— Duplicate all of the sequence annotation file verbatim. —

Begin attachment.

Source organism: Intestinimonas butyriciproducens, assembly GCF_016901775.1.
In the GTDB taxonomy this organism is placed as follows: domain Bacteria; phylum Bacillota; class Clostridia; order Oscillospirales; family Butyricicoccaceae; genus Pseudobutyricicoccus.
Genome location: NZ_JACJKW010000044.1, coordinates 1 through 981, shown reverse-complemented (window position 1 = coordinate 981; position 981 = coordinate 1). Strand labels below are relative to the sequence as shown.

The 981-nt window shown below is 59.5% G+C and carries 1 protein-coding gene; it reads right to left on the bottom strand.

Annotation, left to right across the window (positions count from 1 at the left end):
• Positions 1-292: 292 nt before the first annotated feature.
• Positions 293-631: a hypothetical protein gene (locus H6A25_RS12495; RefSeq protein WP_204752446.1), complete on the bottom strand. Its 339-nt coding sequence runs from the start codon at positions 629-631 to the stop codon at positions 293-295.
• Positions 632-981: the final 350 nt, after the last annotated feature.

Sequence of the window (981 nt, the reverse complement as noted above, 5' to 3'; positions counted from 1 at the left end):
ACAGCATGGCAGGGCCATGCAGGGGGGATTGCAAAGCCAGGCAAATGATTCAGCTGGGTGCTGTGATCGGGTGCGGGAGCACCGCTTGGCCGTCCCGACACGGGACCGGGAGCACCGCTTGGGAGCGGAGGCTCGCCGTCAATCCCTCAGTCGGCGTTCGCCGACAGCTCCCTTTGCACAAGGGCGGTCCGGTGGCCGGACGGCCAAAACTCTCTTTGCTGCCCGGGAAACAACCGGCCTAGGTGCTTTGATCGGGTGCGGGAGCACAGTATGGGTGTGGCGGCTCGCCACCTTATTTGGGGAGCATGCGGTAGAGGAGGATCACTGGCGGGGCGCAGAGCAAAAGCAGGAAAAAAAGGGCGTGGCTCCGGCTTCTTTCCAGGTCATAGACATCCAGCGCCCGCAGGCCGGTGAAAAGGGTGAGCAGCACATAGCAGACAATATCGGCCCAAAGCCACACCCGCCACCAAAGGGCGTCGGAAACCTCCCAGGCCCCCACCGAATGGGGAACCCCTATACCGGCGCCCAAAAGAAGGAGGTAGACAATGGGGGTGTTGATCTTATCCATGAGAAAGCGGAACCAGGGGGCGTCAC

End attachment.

Source organism: Intestinimonas butyriciproducens, assembly GCF_016901775.1.
In the GTDB taxonomy this organism is placed as follows: domain Bacteria; phylum Bacillota; class Clostridia; order Oscillospirales; family Butyricicoccaceae; genus Pseudobutyricicoccus.
Genome location: NZ_JACJKW010000044.1, coordinates 1 through 981, shown reverse-complemented (window position 1 = coordinate 981; position 981 = coordinate 1). Strand labels below are relative to the sequence as shown.

The 981-nt window shown below is 59.5% G+C and carries 1 protein-coding gene; it reads right to left on the bottom strand.

Annotation, left to right across the window (positions count from 1 at the left end):
• Positions 1-292: 292 nt before the first annotated feature.
• Positions 293-631: a hypothetical protein gene (locus H6A25_RS12495; RefSeq protein WP_204752446.1), complete on the bottom strand. Its 339-nt coding sequence runs from the start codon at positions 629-631 to the stop codon at positions 293-295.
• Positions 632-981: the final 350 nt, after the last annotated feature.

Sequence of the window (981 nt, the reverse complement as noted above, 5' to 3'; positions counted from 1 at the left end):
ACAGCATGGCAGGGCCATGCAGGGGGGATTGCAAAGCCAGGCAAATGATTCAGCTGGGTGCTGTGATCGGGTGCGGGAGCACCGCTTGGCCGTCCCGACACGGGACCGGGAGCACCGCTTGGGAGCGGAGGCTCGCCGTCAATCCCTCAGTCGGCGTTCGCCGACAGCTCCCTTTGCACAAGGGCGGTCCGGTGGCCGGACGGCCAAAACTCTCTTTGCTGCCCGGGAAACAACCGGCCTAGGTGCTTTGATCGGGTGCGGGAGCACAGTATGGGTGTGGCGGCTCGCCACCTTATTTGGGGAGCATGCGGTAGAGGAGGATCACTGGCGGGGCGCAGAGCAAAAGCAGGAAAAAAAGGGCGTGGCTCCGGCTTCTTTCCAGGTCATAGACATCCAGCGCCCGCAGGCCGGTGAAAAGGGTGAGCAGCACATAGCAGACAATATCGGCCCAAAGCCACACCCGCCACCAAAGGGCGTCGGAAACCTCCCAGGCCCCCACCGAATGGGGAACCCCTATACCGGCGCCCAAAAGAAGGAGGTAGACAATGGGGGTGTTGATCTTATCCATGAGAAAGCGGAACCAGGGGGCGTCAC